It was at this time that Michael Eavis was trying to move the festival away from being the standard rock festival and making it more of an all round arts festival. It was for this reason that he stayed away from booking big name acts and even suggested that in future he wouldn't book any major acts so that people would come for the event not the names. It was because of this the name of the festival had changed to "The Festival of Contemporary Performing Arts" and the French theatre group Archaos had been booked to perform in the headline slot on the Pyramid stage on both the Friday and Saturday nights.

Everything from bungee jumping.... ....to anarchic French theatre..... ...to skateboarding

To be honest I can't remember who we saw on the Friday apart from Archaos. Also on the main stage that day were Green on Red, The Neville Brothers, Adamski and The Happy Mondays but I don't remember seeing any of them. We did go down to the stage that evening to see Archaos, the stage had been decked out with platforms and strange contraptions on the roof of the pyramid. We were quite a way back from the front and it was difficult to tell what was going on. The few things I do remember were people racing around in strange costumes waving chain saws and dustbin lids. There was also a woman who appeared to stand at the very apex of the stage completely naked (or at least that's what it looked like at that distance!)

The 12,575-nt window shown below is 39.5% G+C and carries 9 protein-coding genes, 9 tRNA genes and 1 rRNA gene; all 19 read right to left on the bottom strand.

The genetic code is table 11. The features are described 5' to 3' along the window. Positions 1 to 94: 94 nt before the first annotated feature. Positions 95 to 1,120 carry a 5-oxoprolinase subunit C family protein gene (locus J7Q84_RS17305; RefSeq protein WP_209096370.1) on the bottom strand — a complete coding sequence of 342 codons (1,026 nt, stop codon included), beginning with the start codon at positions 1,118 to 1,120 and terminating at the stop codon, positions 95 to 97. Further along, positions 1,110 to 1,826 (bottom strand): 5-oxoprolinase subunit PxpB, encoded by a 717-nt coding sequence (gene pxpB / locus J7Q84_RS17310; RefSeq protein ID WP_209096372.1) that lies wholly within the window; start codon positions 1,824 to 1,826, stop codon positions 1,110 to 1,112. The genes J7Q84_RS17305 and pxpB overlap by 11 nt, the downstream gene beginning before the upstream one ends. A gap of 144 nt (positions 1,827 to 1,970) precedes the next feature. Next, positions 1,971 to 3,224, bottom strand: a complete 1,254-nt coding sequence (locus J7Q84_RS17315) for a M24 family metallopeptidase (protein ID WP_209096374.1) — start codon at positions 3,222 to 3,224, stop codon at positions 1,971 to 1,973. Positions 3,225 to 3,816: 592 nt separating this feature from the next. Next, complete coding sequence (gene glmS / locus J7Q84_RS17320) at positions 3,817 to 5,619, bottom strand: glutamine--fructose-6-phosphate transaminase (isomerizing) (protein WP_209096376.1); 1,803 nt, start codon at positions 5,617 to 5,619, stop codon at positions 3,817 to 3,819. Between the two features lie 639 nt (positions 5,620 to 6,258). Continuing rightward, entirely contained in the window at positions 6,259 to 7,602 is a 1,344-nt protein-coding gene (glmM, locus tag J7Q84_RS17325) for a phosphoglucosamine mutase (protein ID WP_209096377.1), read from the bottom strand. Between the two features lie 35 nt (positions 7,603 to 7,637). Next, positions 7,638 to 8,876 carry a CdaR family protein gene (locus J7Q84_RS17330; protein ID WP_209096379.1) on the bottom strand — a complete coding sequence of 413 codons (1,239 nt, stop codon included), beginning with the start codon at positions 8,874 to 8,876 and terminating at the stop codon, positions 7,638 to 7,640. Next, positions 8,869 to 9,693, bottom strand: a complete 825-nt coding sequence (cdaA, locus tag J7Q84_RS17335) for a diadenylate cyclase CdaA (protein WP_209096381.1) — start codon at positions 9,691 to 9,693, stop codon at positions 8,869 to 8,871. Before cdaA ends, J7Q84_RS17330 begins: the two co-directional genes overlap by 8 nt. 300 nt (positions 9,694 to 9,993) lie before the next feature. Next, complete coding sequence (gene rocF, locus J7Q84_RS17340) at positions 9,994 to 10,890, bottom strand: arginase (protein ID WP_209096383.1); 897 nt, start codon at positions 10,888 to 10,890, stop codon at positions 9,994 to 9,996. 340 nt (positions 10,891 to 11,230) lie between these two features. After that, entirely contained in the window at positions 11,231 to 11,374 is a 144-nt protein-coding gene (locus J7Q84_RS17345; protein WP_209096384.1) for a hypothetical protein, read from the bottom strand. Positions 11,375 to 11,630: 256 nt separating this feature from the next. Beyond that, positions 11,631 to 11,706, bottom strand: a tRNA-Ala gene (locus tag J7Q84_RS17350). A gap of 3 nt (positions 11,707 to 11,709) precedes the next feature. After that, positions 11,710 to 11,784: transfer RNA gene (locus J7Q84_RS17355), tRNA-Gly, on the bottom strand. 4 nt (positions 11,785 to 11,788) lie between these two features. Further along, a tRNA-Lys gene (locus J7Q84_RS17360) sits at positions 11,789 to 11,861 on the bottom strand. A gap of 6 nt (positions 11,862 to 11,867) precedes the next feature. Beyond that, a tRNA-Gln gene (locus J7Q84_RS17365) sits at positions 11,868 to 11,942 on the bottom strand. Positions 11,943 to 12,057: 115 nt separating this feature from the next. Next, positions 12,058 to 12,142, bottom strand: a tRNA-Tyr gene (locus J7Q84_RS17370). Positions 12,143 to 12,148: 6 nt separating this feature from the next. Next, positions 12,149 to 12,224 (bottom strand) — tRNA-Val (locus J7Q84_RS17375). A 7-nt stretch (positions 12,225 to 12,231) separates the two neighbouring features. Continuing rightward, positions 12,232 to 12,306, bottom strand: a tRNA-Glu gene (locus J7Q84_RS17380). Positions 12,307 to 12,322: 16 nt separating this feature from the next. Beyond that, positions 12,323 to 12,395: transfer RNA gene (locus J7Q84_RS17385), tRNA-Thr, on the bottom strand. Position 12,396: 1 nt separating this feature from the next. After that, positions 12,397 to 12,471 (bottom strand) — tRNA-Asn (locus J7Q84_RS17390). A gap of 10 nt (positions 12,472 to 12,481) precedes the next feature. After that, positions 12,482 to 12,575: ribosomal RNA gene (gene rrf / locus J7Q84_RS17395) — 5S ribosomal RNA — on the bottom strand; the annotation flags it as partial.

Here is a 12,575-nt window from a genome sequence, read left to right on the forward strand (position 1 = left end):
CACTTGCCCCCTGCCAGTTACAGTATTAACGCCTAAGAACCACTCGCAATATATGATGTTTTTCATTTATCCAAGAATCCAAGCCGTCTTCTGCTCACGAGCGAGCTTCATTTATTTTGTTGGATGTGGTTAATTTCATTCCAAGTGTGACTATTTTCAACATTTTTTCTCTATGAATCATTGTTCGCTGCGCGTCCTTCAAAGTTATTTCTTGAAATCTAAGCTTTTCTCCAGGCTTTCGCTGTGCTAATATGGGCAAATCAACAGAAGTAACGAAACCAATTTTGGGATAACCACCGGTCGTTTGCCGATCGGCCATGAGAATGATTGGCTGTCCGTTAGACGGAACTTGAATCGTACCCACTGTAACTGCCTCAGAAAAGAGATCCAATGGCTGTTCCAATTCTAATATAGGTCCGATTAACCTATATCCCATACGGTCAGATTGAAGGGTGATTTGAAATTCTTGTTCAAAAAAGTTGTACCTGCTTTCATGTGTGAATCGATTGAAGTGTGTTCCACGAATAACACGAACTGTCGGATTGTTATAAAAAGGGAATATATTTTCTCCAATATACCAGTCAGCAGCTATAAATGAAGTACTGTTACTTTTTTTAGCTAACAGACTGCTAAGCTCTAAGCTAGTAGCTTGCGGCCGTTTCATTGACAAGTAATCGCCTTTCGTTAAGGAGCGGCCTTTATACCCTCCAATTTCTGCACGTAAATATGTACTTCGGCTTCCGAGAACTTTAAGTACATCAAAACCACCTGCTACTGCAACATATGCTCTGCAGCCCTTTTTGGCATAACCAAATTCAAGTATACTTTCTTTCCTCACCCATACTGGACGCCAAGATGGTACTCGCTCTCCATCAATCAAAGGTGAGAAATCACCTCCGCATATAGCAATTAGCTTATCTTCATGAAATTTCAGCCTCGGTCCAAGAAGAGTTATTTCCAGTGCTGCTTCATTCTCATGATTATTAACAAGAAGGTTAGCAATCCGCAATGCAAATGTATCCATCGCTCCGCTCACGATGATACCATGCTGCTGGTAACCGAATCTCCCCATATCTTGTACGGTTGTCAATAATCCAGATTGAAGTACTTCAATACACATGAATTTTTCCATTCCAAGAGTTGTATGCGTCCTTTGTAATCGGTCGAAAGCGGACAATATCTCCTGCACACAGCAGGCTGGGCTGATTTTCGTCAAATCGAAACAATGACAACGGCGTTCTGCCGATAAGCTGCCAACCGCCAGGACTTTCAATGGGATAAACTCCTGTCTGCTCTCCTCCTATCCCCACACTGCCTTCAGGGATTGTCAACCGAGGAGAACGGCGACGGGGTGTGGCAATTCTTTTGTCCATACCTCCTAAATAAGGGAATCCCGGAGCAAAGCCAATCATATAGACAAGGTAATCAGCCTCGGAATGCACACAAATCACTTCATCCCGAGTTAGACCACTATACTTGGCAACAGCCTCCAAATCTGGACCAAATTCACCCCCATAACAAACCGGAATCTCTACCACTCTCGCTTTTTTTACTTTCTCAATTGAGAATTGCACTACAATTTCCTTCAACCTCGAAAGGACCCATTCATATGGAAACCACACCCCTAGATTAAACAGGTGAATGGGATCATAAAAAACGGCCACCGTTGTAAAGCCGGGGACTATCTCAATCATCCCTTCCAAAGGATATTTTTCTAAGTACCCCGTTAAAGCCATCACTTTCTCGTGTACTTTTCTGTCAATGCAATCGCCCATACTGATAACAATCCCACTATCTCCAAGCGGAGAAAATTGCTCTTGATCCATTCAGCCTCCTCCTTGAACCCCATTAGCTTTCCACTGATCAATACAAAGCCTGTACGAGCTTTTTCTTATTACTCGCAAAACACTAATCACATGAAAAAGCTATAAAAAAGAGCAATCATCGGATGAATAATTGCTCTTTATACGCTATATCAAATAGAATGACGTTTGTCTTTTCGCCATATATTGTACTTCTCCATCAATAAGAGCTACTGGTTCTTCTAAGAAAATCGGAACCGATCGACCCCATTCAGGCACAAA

Val.....and Bethany The people in the next tent had a small baby and I don't think the baby was enjoying the festival very much, it cried all the time. One day the mum went off and left the dad with the baby to look after, he didn't do a very good job of it and we were glad when she came back. It did make us wonder, though, if we were doing the right thing. We spent some time discussing whether we should bring our baby the following year, as it would only be 6 months old. In the end the festival wasn't on the following year so we didn't have to make that decision!

Another of this years big things were ĉolian harps, which are stringed instruments which are played entirely by the wind. There was a display in the green field, which we kept going back to. Unfortunately most of the times we went there was nothing going on. Eventually we did get to see them and to be honest it was quite disappointing as they were barely audible and needed amplification to hear anything at all!

On the Saturday we managed to see a few more bands than the Friday. Among the bands we saw that day were Del Amitri who were riding high with their hit "Nothing ever happens". Over in the acoustic tent we saw Katherine Tickell and Alias Ron Kavana before wandering back to the Pyramid stage to see Sinead O'Connor.